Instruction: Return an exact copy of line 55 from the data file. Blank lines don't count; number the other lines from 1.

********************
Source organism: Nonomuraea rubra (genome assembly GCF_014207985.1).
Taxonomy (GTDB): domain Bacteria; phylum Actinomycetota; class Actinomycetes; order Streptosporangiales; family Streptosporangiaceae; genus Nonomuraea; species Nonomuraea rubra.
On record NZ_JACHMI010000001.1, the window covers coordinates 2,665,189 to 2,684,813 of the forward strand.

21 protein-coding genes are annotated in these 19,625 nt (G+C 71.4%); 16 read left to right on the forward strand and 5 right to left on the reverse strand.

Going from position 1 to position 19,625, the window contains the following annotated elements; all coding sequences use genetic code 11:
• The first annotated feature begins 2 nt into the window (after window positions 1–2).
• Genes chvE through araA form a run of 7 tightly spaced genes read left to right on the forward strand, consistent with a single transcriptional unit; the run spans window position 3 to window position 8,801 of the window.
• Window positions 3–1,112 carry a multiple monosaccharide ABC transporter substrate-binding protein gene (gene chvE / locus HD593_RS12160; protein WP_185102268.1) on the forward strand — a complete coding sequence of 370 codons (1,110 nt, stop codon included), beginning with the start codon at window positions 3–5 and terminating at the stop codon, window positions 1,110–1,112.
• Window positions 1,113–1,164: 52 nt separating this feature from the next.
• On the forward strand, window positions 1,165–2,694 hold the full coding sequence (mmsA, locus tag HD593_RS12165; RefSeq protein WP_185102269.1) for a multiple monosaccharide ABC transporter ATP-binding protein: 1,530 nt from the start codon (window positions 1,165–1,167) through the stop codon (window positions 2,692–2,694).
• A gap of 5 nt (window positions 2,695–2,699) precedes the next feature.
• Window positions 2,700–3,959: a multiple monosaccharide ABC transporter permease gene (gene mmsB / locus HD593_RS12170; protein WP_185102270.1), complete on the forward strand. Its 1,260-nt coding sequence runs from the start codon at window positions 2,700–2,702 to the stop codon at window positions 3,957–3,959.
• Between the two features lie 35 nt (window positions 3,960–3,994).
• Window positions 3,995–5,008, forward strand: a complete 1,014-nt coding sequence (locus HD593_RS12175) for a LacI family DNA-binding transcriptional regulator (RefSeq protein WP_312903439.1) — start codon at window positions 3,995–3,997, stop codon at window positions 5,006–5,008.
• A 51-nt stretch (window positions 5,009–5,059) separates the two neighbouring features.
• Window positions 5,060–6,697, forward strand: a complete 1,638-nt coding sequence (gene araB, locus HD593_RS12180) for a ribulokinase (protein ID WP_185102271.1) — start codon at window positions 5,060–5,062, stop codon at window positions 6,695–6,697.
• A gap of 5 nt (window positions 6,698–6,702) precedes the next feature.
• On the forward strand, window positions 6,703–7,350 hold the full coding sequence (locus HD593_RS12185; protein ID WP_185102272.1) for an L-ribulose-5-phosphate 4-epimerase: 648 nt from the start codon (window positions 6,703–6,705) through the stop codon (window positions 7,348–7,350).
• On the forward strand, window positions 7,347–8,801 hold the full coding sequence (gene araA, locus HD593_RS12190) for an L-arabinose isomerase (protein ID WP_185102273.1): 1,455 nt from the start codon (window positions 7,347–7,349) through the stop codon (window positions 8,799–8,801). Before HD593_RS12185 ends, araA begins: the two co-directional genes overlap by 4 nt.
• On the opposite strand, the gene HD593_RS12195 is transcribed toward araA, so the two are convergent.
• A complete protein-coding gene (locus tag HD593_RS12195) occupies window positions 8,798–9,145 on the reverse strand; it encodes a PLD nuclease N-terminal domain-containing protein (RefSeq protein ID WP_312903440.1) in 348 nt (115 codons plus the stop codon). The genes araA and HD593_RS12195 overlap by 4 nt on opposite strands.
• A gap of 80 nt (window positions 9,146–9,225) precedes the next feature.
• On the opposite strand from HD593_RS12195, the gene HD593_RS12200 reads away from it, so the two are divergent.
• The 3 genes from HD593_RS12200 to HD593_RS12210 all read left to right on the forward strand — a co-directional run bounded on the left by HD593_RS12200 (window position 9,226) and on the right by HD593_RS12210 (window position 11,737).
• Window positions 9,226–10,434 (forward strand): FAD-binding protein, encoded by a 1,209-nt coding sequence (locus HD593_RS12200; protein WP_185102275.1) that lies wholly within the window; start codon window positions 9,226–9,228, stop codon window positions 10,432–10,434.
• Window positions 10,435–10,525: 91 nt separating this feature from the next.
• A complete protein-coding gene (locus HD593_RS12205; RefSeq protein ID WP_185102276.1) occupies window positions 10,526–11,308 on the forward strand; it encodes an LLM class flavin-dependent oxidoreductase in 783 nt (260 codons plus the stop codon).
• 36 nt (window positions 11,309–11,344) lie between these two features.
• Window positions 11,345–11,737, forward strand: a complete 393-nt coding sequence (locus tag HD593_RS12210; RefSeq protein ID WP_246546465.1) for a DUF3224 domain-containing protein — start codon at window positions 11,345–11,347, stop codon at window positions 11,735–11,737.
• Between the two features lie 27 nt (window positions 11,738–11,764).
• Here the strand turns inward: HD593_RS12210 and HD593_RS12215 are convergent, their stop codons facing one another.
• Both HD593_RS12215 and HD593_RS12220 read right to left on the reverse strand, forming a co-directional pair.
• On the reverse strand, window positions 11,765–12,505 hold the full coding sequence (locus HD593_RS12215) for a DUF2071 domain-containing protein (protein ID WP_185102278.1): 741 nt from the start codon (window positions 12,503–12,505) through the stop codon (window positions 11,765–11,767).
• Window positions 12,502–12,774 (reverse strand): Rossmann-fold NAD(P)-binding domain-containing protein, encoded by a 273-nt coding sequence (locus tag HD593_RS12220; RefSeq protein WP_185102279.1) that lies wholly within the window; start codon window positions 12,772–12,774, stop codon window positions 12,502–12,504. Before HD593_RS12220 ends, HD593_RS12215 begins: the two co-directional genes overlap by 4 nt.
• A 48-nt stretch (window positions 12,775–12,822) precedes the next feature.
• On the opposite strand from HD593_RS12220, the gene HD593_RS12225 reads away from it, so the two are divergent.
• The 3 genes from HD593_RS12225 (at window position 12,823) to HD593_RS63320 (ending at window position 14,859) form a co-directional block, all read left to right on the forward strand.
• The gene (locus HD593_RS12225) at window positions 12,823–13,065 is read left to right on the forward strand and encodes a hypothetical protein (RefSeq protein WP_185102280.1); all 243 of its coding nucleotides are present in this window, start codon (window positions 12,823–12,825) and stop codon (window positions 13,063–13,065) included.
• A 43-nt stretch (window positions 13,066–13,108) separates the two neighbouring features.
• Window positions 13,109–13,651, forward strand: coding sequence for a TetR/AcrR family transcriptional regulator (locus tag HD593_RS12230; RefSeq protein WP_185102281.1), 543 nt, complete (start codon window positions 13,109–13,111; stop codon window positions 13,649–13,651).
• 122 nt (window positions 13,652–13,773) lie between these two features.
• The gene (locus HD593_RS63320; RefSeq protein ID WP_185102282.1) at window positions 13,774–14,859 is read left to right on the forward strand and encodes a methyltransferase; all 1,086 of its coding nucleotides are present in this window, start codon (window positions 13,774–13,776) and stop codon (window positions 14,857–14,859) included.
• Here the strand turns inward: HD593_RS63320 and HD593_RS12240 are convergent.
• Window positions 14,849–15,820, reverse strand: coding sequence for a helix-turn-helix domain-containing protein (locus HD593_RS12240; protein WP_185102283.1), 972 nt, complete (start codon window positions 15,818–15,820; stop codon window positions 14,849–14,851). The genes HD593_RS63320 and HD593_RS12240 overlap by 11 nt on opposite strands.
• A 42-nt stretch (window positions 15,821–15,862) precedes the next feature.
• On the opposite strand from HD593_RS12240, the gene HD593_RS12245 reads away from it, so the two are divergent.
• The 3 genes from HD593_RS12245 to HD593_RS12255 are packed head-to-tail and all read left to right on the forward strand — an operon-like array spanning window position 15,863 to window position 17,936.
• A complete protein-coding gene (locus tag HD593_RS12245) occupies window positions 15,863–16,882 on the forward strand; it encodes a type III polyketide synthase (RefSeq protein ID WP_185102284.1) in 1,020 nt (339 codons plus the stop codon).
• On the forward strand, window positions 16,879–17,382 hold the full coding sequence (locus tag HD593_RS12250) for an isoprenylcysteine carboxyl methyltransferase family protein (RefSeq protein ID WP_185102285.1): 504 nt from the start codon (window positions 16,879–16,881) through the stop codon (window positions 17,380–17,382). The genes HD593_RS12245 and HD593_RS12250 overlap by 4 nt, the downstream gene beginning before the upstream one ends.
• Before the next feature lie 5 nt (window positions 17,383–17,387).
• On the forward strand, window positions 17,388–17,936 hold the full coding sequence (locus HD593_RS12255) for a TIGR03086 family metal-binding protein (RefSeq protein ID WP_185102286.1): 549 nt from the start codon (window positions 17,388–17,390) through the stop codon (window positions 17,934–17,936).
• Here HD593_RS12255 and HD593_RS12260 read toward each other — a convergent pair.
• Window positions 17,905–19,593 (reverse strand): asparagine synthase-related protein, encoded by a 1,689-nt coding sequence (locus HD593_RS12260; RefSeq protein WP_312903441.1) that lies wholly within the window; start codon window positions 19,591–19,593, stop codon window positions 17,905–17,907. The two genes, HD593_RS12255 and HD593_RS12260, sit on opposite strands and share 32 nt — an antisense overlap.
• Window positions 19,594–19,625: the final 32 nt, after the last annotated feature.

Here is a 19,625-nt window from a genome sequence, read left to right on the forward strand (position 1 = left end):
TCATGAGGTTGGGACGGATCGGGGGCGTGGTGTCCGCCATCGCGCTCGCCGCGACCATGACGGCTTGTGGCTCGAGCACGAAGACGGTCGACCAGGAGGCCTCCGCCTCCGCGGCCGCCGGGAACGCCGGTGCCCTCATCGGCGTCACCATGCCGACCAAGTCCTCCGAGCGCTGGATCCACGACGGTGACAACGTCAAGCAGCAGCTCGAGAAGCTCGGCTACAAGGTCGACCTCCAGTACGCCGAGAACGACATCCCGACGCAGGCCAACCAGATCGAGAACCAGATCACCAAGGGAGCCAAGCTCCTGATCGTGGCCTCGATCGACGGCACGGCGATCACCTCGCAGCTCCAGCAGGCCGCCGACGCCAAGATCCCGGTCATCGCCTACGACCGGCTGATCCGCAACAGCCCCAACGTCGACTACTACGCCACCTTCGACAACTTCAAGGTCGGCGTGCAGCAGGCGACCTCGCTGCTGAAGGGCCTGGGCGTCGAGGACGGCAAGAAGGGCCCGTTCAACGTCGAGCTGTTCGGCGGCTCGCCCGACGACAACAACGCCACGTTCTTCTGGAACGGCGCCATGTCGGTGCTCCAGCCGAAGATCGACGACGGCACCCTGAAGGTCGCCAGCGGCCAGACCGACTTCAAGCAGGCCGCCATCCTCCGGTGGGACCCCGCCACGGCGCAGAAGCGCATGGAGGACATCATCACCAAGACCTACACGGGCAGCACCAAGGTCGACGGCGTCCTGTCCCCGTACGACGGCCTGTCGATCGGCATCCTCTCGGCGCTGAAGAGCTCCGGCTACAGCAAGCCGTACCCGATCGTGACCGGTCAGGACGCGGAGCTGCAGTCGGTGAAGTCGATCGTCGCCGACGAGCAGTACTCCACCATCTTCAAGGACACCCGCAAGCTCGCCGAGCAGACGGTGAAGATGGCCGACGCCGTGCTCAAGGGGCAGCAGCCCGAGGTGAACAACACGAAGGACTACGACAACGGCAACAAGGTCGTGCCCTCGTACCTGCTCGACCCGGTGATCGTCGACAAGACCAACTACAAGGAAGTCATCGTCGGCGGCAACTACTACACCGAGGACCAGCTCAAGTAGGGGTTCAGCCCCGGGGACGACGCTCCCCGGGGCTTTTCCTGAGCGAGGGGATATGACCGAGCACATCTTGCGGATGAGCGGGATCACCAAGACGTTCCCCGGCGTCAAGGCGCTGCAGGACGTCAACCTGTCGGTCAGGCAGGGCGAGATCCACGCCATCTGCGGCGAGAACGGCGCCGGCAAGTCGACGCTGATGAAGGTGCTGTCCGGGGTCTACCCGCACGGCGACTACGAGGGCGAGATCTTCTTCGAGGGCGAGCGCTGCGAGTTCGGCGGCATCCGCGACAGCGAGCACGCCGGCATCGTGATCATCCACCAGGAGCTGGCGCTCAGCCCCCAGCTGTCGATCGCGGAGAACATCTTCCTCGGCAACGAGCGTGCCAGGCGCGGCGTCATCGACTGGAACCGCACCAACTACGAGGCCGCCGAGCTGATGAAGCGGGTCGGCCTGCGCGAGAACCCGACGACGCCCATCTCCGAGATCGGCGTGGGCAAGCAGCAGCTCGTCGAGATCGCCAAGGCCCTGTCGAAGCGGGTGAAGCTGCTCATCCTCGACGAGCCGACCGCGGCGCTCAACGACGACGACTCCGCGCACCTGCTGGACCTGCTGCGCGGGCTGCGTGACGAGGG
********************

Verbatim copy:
Here is a 19,625-nt window from a genome sequence, read left to right on the forward strand (position 1 = left end):